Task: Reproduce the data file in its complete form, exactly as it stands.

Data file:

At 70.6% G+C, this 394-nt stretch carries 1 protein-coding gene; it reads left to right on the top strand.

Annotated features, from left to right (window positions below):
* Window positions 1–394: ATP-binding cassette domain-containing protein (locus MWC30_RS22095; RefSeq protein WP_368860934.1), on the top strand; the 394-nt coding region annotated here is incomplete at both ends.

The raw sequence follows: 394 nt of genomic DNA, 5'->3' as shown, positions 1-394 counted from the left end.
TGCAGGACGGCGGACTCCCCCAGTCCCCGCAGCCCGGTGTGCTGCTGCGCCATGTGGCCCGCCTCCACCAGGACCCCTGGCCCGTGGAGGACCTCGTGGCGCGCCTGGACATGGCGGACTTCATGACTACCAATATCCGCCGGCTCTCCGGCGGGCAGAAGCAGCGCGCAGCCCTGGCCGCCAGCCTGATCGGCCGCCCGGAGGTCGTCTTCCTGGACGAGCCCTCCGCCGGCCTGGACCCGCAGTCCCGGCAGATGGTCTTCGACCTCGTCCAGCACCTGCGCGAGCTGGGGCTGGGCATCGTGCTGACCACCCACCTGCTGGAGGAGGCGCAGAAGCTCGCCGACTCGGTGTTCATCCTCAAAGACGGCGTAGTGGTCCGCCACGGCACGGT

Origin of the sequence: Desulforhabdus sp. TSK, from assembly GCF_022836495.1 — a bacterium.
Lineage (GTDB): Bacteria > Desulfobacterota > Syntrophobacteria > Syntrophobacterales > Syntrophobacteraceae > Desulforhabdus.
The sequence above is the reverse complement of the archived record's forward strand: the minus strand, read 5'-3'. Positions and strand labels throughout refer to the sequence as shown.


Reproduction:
At 70.6% G+C, this 394-nt stretch carries 1 protein-coding gene; it reads left to right on the top strand.

Annotated features, from left to right (window positions below):
* Window positions 1–394: ATP-binding cassette domain-containing protein (locus MWC30_RS22095; RefSeq protein WP_368860934.1), on the top strand; the 394-nt coding region annotated here is incomplete at both ends.

The raw sequence follows: 394 nt of genomic DNA, 5'->3' as shown, positions 1-394 counted from the left end.
TGCAGGACGGCGGACTCCCCCAGTCCCCGCAGCCCGGTGTGCTGCTGCGCCATGTGGCCCGCCTCCACCAGGACCCCTGGCCCGTGGAGGACCTCGTGGCGCGCCTGGACATGGCGGACTTCATGACTACCAATATCCGCCGGCTCTCCGGCGGGCAGAAGCAGCGCGCAGCCCTGGCCGCCAGCCTGATCGGCCGCCCGGAGGTCGTCTTCCTGGACGAGCCCTCCGCCGGCCTGGACCCGCAGTCCCGGCAGATGGTCTTCGACCTCGTCCAGCACCTGCGCGAGCTGGGGCTGGGCATCGTGCTGACCACCCACCTGCTGGAGGAGGCGCAGAAGCTCGCCGACTCGGTGTTCATCCTCAAAGACGGCGTAGTGGTCCGCCACGGCACGGT

Origin of the sequence: Desulforhabdus sp. TSK, from assembly GCF_022836495.1 — a bacterium.
Lineage (GTDB): Bacteria > Desulfobacterota > Syntrophobacteria > Syntrophobacterales > Syntrophobacteraceae > Desulforhabdus.
The sequence above is the reverse complement of the archived record's forward strand: the minus strand, read 5'-3'. Positions and strand labels throughout refer to the sequence as shown.